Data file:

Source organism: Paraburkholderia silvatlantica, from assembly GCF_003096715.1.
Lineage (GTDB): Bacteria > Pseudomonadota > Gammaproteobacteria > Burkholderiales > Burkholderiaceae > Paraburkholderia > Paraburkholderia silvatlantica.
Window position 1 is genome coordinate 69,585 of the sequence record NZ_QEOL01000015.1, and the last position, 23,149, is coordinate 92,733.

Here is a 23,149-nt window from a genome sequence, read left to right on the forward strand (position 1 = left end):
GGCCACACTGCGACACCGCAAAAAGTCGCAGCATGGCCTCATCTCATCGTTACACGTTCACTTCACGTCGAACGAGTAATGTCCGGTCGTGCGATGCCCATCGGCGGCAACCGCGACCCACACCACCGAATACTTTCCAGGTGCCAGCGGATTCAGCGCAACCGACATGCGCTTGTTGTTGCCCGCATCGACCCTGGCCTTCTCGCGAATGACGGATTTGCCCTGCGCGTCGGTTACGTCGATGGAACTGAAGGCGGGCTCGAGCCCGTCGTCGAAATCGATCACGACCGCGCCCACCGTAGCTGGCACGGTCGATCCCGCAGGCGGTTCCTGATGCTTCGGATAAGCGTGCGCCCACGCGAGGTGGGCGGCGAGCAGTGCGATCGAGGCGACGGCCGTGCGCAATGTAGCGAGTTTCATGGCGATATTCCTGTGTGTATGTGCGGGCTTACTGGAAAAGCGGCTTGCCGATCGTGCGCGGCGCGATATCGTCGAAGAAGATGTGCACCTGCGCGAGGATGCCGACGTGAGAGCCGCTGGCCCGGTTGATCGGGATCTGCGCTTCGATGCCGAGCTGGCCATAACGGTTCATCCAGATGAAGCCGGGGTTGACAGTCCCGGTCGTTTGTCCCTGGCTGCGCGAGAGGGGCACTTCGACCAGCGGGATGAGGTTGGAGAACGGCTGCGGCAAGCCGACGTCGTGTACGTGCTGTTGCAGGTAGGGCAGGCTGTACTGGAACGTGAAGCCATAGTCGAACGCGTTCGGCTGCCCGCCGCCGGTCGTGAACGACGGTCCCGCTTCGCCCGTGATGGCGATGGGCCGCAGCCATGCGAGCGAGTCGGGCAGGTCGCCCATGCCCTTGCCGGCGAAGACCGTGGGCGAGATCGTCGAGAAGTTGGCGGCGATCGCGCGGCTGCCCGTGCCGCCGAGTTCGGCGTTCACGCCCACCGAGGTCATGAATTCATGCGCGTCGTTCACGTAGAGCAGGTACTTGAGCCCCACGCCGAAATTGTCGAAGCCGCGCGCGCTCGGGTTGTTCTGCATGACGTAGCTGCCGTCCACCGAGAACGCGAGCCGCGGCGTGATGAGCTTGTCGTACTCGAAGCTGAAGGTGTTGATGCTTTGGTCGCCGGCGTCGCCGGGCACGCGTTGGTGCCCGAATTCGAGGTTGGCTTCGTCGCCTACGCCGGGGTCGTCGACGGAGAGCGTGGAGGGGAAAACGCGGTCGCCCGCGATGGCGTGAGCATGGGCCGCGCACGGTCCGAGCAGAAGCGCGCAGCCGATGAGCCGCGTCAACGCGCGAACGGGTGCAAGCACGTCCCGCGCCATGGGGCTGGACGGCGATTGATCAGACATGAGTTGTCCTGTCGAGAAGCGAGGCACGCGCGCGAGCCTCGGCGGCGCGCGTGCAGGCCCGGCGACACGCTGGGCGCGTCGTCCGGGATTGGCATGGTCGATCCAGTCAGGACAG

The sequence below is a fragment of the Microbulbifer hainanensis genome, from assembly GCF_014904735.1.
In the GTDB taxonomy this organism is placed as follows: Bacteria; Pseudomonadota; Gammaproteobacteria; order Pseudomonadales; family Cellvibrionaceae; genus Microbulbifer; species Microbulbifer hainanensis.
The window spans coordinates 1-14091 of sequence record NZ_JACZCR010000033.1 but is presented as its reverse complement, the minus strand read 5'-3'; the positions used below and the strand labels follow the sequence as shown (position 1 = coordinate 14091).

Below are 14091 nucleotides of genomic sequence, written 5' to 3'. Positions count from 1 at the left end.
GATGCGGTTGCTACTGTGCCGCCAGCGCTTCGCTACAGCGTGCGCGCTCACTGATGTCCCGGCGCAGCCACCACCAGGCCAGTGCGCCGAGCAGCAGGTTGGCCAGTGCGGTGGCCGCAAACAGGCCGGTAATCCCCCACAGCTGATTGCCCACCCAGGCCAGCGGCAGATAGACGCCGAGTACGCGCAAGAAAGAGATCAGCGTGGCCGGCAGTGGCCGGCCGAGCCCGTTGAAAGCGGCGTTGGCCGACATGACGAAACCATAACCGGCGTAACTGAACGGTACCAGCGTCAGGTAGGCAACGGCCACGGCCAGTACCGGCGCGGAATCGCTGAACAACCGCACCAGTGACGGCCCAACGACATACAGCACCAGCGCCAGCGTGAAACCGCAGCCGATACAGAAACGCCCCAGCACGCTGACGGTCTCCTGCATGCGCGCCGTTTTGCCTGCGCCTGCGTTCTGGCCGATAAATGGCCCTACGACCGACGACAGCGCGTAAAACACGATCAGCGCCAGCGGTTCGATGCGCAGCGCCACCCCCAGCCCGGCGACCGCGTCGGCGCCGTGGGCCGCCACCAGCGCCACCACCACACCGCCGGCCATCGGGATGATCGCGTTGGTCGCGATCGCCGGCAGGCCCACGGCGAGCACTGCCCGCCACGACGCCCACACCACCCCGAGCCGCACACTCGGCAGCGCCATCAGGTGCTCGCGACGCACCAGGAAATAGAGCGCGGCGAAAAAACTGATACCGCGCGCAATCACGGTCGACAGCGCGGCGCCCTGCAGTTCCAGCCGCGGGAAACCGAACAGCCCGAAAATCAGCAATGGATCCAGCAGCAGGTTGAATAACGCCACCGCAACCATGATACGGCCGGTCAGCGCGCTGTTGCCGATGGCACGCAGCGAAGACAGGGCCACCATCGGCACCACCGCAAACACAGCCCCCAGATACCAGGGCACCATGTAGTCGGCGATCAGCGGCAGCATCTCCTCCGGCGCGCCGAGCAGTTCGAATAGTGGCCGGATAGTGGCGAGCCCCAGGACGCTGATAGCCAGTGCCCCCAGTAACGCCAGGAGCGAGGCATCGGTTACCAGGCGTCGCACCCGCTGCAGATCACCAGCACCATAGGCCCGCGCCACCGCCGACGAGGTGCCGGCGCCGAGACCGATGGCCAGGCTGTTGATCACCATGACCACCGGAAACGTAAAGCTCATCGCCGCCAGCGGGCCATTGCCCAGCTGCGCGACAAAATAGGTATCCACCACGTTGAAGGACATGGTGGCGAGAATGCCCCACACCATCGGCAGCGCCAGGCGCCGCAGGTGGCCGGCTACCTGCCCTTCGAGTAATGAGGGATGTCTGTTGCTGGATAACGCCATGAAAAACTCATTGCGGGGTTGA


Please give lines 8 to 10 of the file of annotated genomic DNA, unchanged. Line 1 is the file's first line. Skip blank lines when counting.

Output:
The window spans coordinates 1-14091 of sequence record NZ_JACZCR010000033.1 but is presented as its reverse complement, the minus strand read 5'-3'; the positions used below and the strand labels follow the sequence as shown (position 1 = coordinate 14091).

Below are 14091 nucleotides of genomic sequence, written 5' to 3'. Positions count from 1 at the left end.
GATGCGGTTGCTACTGTGCCGCCAGCGCTTCGCTACAGCGTGCGCGCTCACTGATGTCCCGGCGCAGCCACCACCAGGCCAGTGCGCCGAGCAGCAGGTTGGCCAGTGCGGTGGCCGCAAACAGGCCGGTAATCCCCCACAGCTGATTGCCCACCCAGGCCAGCGGCAGATAGACGCCGAGTACGCGCAAGAAAGAGATCAGCGTGGCCGGCAGTGGCCGGCCGAGCCCGTTGAAAGCGGCGTTGGCCGACATGACGAAACCATAACCGGCGTAACTGAACGGTACCAGCGTCAGGTAGGCAACGGCCACGGCCAGTACCGGCGCGGAATCGCTGAACAACCGCACCAGTGACGGCCCAACGACATACAGCACCAGCGCCAGCGTGAAACCGCAGCCGATACAGAAACGCCCCAGCACGCTGACGGTCTCCTGCATGCGCGCCGTTTTGCCTGCGCCTGCGTTCTGGCCGATAAATGGCCCTACGACCGACGACAGCGCGTAAAACACGATCAGCGCCAGCGGTTCGATGCGCAGCGCCACCCCCAGCCCGGCGACCGCGTCGGCGCCGTGGGCCGCCACCAGCGCCACCACCACACCGCCGGCCATCGGGATGATCGCGTTGGTCGCGATCGCCGGCAGGCCCACGGCGAGCACTGCCCGCCACGACGCCCACACCACCCCGAGCCGCACACTCGGCAGCGCCATCAGGTGCTCGCGACGCACCAGGAAATAGAGCGCGGCGAAAAAACTGATACCGCGCGCAATCACGGTCGACAGCGCGGCGCCCTGCAGTTCCAGCCGCGGGAAACCGAACAGCCCGAAAATCAGCAATGGATCCAGCAGCAGGTTGAATAACGCCACCGCAACCATGATACGGCCGGTCAGCGCGCTGTTGCCGATGGCACGCAGCGAAGACAGGGCCACCATCGGCACCACCGCAAACACAGCCCCCAGATACCAGGGCACCATGTAGTCGGCGATCAGCGGCAGCATCTCCTCCGGCGCGCCGAGCAGTTCGAATAGTGGCCGGATAGTGGCGAGCCCCAGGACGCTGATAGCCAGTGCCCCCAGTAACGCCAGGAGCGAGGCATCGGTTACCAGGCGTCGCACCCGCTGCAGATCACCAGCACCATAGGCCCGCGCCACCGCCGACGAGGTGCCGGCGCCGAGACCGATGGCCAGGCTGTTGATCACCATGACCACCGGAAACGTAAAGCTCATCGCCGCCAGCGGGCCATTGCCCAGCTGCGCGACAAAATAGGTATCCACCACGTTGAAGGACATGGTGGCGAGAATGCCCCACACCATCGGCAGCGCCAGGCGCCGCAGGTGGCCGGCTACCTGCCCTTCGAGTAATGAGGGATGTCTGTTGCTGGATAACGCCATGAAAAACTCATTGCGGGGTTGA